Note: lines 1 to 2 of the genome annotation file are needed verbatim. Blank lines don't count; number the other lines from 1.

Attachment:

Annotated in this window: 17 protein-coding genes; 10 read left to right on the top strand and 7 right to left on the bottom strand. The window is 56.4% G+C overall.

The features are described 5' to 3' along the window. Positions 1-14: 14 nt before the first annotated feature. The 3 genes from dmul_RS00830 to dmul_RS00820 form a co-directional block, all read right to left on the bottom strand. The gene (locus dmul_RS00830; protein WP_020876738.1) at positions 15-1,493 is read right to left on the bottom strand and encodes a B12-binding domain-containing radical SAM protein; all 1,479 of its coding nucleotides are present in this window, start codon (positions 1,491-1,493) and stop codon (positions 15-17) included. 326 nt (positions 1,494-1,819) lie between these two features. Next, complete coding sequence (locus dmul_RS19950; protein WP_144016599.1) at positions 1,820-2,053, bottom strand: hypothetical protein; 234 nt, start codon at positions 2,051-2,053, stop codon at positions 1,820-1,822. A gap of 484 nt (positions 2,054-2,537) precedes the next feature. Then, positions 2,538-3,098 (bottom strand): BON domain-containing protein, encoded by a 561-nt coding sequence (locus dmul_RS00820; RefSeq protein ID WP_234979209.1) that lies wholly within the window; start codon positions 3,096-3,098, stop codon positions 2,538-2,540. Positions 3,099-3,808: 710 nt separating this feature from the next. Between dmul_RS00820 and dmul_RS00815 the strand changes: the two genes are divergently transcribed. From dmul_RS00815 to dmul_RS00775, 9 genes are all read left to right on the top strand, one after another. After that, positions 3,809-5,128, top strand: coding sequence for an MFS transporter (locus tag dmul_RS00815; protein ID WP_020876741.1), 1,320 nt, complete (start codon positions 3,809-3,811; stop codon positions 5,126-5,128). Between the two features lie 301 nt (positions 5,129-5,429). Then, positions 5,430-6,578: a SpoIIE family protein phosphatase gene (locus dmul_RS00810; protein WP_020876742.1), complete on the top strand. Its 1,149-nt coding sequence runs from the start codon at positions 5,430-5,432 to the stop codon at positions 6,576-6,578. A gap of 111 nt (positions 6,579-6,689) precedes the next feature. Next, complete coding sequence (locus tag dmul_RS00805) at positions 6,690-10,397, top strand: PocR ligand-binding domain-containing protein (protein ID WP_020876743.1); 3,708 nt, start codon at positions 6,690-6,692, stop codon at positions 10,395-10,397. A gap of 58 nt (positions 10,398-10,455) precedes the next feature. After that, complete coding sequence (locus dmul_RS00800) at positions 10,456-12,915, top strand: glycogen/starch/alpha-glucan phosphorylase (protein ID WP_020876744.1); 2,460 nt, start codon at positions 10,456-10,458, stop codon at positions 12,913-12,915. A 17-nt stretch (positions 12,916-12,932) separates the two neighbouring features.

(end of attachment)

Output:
Annotated in this window: 17 protein-coding genes; 10 read left to right on the top strand and 7 right to left on the bottom strand. The window is 56.4% G+C overall.

The features are described 5' to 3' along the window. Positions 1-14: 14 nt before the first annotated feature. The 3 genes from dmul_RS00830 to dmul_RS00820 form a co-directional block, all read right to left on the bottom strand. The gene (locus dmul_RS00830; protein WP_020876738.1) at positions 15-1,493 is read right to left on the bottom strand and encodes a B12-binding domain-containing radical SAM protein; all 1,479 of its coding nucleotides are present in this window, start codon (positions 1,491-1,493) and stop codon (positions 15-17) included. 326 nt (positions 1,494-1,819) lie between these two features. Next, complete coding sequence (locus dmul_RS19950; protein WP_144016599.1) at positions 1,820-2,053, bottom strand: hypothetical protein; 234 nt, start codon at positions 2,051-2,053, stop codon at positions 1,820-1,822. A gap of 484 nt (positions 2,054-2,537) precedes the next feature. Then, positions 2,538-3,098 (bottom strand): BON domain-containing protein, encoded by a 561-nt coding sequence (locus dmul_RS00820; RefSeq protein ID WP_234979209.1) that lies wholly within the window; start codon positions 3,096-3,098, stop codon positions 2,538-2,540. Positions 3,099-3,808: 710 nt separating this feature from the next. Between dmul_RS00820 and dmul_RS00815 the strand changes: the two genes are divergently transcribed. From dmul_RS00815 to dmul_RS00775, 9 genes are all read left to right on the top strand, one after another. After that, positions 3,809-5,128, top strand: coding sequence for an MFS transporter (locus tag dmul_RS00815; protein ID WP_020876741.1), 1,320 nt, complete (start codon positions 3,809-3,811; stop codon positions 5,126-5,128). Between the two features lie 301 nt (positions 5,129-5,429). Then, positions 5,430-6,578: a SpoIIE family protein phosphatase gene (locus dmul_RS00810; protein WP_020876742.1), complete on the top strand. Its 1,149-nt coding sequence runs from the start codon at positions 5,430-5,432 to the stop codon at positions 6,576-6,578. A gap of 111 nt (positions 6,579-6,689) precedes the next feature. Next, complete coding sequence (locus tag dmul_RS00805) at positions 6,690-10,397, top strand: PocR ligand-binding domain-containing protein (protein ID WP_020876743.1); 3,708 nt, start codon at positions 6,690-6,692, stop codon at positions 10,395-10,397. A gap of 58 nt (positions 10,398-10,455) precedes the next feature. After that, complete coding sequence (locus dmul_RS00800) at positions 10,456-12,915, top strand: glycogen/starch/alpha-glucan phosphorylase (protein ID WP_020876744.1); 2,460 nt, start codon at positions 10,456-10,458, stop codon at positions 12,913-12,915. A 17-nt stretch (positions 12,916-12,932) separates the two neighbouring features.